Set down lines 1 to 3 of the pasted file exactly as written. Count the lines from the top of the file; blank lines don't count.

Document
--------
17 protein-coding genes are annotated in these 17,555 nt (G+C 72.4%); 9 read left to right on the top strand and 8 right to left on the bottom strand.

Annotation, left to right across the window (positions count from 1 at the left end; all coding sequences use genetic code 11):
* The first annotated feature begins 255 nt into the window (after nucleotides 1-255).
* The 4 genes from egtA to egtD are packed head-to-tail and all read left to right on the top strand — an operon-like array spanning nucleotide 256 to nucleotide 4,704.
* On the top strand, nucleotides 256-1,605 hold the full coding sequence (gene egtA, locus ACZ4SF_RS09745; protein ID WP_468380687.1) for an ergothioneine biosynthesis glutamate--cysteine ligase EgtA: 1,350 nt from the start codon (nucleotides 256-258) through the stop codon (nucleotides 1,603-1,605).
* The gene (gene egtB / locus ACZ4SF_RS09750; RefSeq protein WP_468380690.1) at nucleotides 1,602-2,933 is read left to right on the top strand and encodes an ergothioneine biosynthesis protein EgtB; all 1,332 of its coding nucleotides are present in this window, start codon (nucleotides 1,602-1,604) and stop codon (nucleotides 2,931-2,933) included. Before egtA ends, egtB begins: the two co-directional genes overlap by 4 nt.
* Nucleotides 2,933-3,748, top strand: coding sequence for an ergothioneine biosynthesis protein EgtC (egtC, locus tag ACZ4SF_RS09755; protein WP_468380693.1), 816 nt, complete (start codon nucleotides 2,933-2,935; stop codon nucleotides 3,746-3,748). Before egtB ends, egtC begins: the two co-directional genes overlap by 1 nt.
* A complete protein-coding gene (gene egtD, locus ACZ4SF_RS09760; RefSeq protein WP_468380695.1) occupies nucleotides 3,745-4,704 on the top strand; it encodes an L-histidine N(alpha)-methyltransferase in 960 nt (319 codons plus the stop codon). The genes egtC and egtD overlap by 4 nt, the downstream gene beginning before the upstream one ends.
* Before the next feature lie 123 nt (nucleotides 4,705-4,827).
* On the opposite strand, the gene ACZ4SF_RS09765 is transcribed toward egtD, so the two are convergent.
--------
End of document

17 protein-coding genes are annotated in these 17,555 nt (G+C 72.4%); 9 read left to right on the top strand and 8 right to left on the bottom strand.

Annotation, left to right across the window (positions count from 1 at the left end; all coding sequences use genetic code 11):
* The first annotated feature begins 255 nt into the window (after nucleotides 1-255).